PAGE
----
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Diabetes, hyperglycemia, depression, poor balance, etc. all associated with low vitamin D in seniors – March 2014

Associations between serum 25-hydroxyvitamin D concentrations and multiple health conditions, physical performance measures, disability, and all-cause mortality:

the Concord Health and J Am Geriatr Soc. 2014 Mar;62(3):417-25. doi: 10.1111/jgs.12693. Epub 2014 Feb 27.
Ageing in Men Project.
Hirani V1, Cumming RG, Naganathan V, Blyth F, Le Couteur DG, Handelsman DJ, Waite LM, Seibel MJ.
1Centre for Education and Research on Ageing, Concord Hospital, University of Sydney, Sydney, New South Wales, Australia; School of Public Health, University of Sydney, Sydney, New South Wales, Australia.

OBJECTIVES: To explore associations between serum 25-hydroxyvitamin D (25(OH)D) levels and a wide range of health conditions, physical performance measures, disability, and mortality in a large epidemiological study to identify an optimum range for 25(OH)D concentrations.

DESIGN: Cross-sectional study, with additional prospective data on falls and mortality.

SETTING: Concord Health and Ageing in Men Project, Sydney, Australia.

PARTICIPANTS: Community-dwelling men aged 70 and older (N = 1,659).

MEASUREMENTS: Serum 25(OH)D levels, general health status, self-reported diseases, physical performance measures, disability (activities of daily living and instrumental activities of daily living) and falls.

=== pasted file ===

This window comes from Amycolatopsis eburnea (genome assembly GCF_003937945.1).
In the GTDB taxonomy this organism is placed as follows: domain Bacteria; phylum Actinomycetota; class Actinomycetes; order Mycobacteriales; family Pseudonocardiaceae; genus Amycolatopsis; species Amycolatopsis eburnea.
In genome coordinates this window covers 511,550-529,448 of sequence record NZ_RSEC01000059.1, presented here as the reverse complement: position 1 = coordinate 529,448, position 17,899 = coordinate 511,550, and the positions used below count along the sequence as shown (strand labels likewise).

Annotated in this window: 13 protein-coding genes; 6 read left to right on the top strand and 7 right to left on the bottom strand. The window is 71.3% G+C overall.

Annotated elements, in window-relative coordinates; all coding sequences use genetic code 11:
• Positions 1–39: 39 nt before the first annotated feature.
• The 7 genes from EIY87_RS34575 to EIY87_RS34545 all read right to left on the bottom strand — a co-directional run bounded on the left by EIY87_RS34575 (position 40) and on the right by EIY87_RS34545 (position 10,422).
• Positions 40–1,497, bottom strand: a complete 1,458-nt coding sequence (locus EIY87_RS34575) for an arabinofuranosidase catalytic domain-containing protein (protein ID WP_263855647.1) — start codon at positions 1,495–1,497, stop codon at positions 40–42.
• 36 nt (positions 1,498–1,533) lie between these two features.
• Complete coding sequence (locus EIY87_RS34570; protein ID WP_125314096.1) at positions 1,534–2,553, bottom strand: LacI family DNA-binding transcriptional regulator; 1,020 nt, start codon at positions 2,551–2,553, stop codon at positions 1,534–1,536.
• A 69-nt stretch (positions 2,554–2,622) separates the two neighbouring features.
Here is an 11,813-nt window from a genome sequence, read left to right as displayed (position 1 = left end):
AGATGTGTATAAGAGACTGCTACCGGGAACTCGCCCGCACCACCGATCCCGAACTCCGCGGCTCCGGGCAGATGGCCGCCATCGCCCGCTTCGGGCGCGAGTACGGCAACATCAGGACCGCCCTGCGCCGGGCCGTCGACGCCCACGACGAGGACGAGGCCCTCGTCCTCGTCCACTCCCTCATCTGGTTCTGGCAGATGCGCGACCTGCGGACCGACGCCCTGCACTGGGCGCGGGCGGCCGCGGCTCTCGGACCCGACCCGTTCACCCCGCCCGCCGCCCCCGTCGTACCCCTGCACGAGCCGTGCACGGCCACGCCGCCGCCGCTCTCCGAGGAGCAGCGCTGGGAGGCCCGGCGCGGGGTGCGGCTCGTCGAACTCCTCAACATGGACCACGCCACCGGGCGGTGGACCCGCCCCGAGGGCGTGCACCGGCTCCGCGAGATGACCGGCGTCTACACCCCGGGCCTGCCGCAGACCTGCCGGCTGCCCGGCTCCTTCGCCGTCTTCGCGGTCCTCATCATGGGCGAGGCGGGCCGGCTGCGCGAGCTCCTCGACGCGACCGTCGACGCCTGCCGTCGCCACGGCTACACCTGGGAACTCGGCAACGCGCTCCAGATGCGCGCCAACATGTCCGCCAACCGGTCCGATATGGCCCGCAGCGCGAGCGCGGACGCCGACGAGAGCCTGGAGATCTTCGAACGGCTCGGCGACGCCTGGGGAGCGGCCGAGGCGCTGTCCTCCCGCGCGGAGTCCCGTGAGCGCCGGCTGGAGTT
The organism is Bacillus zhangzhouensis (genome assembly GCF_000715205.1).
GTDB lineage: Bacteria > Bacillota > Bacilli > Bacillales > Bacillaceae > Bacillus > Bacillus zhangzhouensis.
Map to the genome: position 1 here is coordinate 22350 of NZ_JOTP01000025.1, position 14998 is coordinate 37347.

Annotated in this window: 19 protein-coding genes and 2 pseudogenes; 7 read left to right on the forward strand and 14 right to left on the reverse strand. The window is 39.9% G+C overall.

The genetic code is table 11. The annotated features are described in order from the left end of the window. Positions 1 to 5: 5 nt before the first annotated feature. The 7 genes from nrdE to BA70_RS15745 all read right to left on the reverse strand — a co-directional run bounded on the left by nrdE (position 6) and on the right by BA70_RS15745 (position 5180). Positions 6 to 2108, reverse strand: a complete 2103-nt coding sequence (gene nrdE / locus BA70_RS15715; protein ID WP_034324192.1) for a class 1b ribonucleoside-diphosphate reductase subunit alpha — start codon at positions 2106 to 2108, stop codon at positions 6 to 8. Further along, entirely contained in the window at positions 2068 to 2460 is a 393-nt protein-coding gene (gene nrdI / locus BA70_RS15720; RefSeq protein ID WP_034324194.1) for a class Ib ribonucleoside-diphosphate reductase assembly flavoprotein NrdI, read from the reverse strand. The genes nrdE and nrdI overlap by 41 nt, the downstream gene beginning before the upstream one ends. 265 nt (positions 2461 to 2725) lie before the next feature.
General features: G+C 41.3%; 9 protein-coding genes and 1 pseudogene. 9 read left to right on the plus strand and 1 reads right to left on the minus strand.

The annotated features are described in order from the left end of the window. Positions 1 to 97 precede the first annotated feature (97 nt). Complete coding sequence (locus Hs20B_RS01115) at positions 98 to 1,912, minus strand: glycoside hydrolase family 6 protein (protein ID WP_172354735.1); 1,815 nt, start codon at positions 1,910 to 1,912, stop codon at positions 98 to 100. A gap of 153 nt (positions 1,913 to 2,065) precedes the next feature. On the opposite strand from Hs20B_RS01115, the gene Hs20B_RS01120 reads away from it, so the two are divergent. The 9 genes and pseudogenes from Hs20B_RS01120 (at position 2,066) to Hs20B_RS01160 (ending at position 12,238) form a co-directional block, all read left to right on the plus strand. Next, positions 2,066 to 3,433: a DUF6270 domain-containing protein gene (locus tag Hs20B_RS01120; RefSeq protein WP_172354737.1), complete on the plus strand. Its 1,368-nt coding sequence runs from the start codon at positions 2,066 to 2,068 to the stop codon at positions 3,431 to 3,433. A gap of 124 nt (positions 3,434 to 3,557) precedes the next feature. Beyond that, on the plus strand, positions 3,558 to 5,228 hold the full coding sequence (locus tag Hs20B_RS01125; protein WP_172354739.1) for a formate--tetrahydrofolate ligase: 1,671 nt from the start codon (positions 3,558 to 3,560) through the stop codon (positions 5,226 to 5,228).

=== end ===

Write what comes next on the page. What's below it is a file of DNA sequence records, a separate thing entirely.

RESULTS: Fair, poor, and very poor health; self-reported diabetes mellitus; hyperglycemia; depression; muscle weakness; poor balance; and all-cause mortality were all associated with serum 25(OH)D levels less than 50 nmol/L, even after adjustment for confounding.
The findings also suggest that, in older men, for a wide range of health conditions, physical performance measures, disability, falls, and mortality, the optimum range of 25(OH)D is between 50.0 and 74.9 nmol/L, with no additional benefit for 25(OH)D levels of 75.0 nmol/L or greater.

CONCLUSION: Programs aimed at achieving an optimum range of serum 25(OH)D at levels between 50.0 and 74.9 nmol/L may have overall health benefits and such levels are adequate for older men.

PMID: 24576190


See also VitaminDWiki

  1. Senior skin produces 3X less Vitamin D for the same sun intensity
  2. Seniors have fewer vitamin D receptors as they age
    (The effect of low Vitamin D receptor genes does not show up on vitamin D test results)
  3. Seniors are indoors more than when when they were younger
    not as agile, weaker muscles; frail, no longer enjoy hot temperatures
    (if outside, stay in the shade), however, seniors might start outdoor activities like gardening, biking, etc.
  4. Seniors wear more clothing outdoors than when younger
    fear skin cancer/wrinkles, sometimes avoid bright light after cataract surgery
  5. Seniors often take various drugs which reduce vitamin D (some would not show up on vitamin D test) statins, chemotherapy, anti-depressants, blood pressure, beta-blockers, etc
  6. Seniors often have one or more diseases which consume vitamin D ( osteoporosis, diabetes, MS, ...)
  7. Seniors generally put on weight at they age - and a heavier body requires more vitamin D
  8. Seniors often (40%) have fatty livers – which do not process vitamin D as well
  9. Seniors not have as much Magnesium needed to use vitamin D
    (would not show up on vitamin D test)
  10. Seniors with poorly functioning kidneys do not process vitamin D as well
    (would not show up on vitamin D test) 2009 full text online  Also PDF 2009
  11. Vitamin D is not as bioavailable in senior digestive systems (Stomach acid or intestines?)
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